danshaw — 2014-06-25T08:28:09-04:00 — #1
Hi all, I hope you can help.
This year two of my clients websites have been "hacked".
In the first case, keywords with links were inserted in amongst my clients real content across the whole site.
In the other case, an extra page was created which just had a load of nonsense, but amongst the nonsense were links to an external website
In both cases the inserted content was relating to watches/handbags. The two sites are with two completely different web hosting companies.
The first site was built with a custom php CMS, so I wondered whether somehow SQL injection was taking place (although some static html pages were affected also)
I wondered whether anyone could explain how this could happen, what should I be looking for etc?
In both cases I do not have FTP logins stored on my computer, so I cant see my system being the cause.
Many thanks in advance
wolfshade — 2014-06-25T08:49:15-04:00 — #2
Well, I think the most common way for this to happen is if there are any forms that allow users to input data. IF the data is not sanitized and/or if the query to insert said data is not parameterized, you're leaving yourself open to it. I believe PHP has built-in methods for "scraping out" HTML that allows them to insert links.
I'm not too familiar with cross-site scripting (XSS) attacks, but it would be a good idea to Google all you can about it.
There are other ways, but I don't want my boss giving me the hairy eyeball, so I gots to scoot. Hope this helps.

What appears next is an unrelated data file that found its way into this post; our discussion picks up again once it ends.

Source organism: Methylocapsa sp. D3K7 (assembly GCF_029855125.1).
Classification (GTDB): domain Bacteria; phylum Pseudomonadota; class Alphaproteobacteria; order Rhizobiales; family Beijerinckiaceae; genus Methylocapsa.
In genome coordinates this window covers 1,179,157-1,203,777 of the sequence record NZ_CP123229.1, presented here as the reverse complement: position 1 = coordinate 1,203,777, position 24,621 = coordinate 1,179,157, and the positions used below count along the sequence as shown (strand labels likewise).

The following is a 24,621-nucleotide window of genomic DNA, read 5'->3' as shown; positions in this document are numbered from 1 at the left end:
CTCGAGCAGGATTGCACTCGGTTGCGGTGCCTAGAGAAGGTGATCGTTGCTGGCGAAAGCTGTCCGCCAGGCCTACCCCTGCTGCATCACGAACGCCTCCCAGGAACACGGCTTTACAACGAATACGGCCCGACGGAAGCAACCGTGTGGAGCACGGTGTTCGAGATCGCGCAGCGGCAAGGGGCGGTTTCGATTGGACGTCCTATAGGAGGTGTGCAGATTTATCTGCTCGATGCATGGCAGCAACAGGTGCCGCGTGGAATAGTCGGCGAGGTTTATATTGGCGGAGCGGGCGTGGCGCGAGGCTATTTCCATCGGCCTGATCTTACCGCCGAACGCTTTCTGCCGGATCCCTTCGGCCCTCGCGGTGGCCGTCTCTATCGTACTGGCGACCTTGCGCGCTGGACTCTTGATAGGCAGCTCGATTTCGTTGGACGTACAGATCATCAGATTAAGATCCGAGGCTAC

danshaw — 2014-06-25T13:26:22-04:00 — #3
Awesome, many thanks. I'll have a look into those 2 things initially
technobear — 2014-06-25T13:32:17-04:00 — #4
dheerajgulia — 2014-07-10T05:02:09-04:00 — #5
Change your password monthly and do not discuss your password to any person.
wolfshade — 2014-07-10T08:58:07-04:00 — #6
Additionally, make sure that all passwords are STRONG passwords. "password123" is not a strong password. Strong passwords are at least 10 characters long, and use a combination of special characters, numbers, and upper- and lower-case letters. Actually, it's usually easier to remember a pass phrase than a password. Examples (and don't use any of these, these are just for example):
! 1 <3 Pr0gr4mm1ng CoD3 %
vitinhgiahung — 2014-07-17T04:16:43-04:00 — #7
redhat01 — 2014-07-19T17:09:31-04:00 — #8
That is paranoia
- scan your systems for viruses and malware
- change your ftp passwords (use some strong passwords)
- remove any cracked / nulled software that you have
- secure your scripts
dklynn — 2014-07-20T20:53:03-04:00 — #9
An ounce of paranoia trumps many pounds of site rebuilding to remove hacking residuals (backdoors).
Of your list, you forgot to KEEP CMS APPS UP TO DATE and VALIDATE EVERY USER-SUPPLIED PIECE OF DATA.
wolfshade — 2014-07-21T08:52:34-04:00 — #10
That's not paranoia; that's attempting to be secure in a day and age of the internet where XSS and SQL-injection attacks (along with MITM and others) are more than just commonplace.
Study for a Security+ exam and you'll see.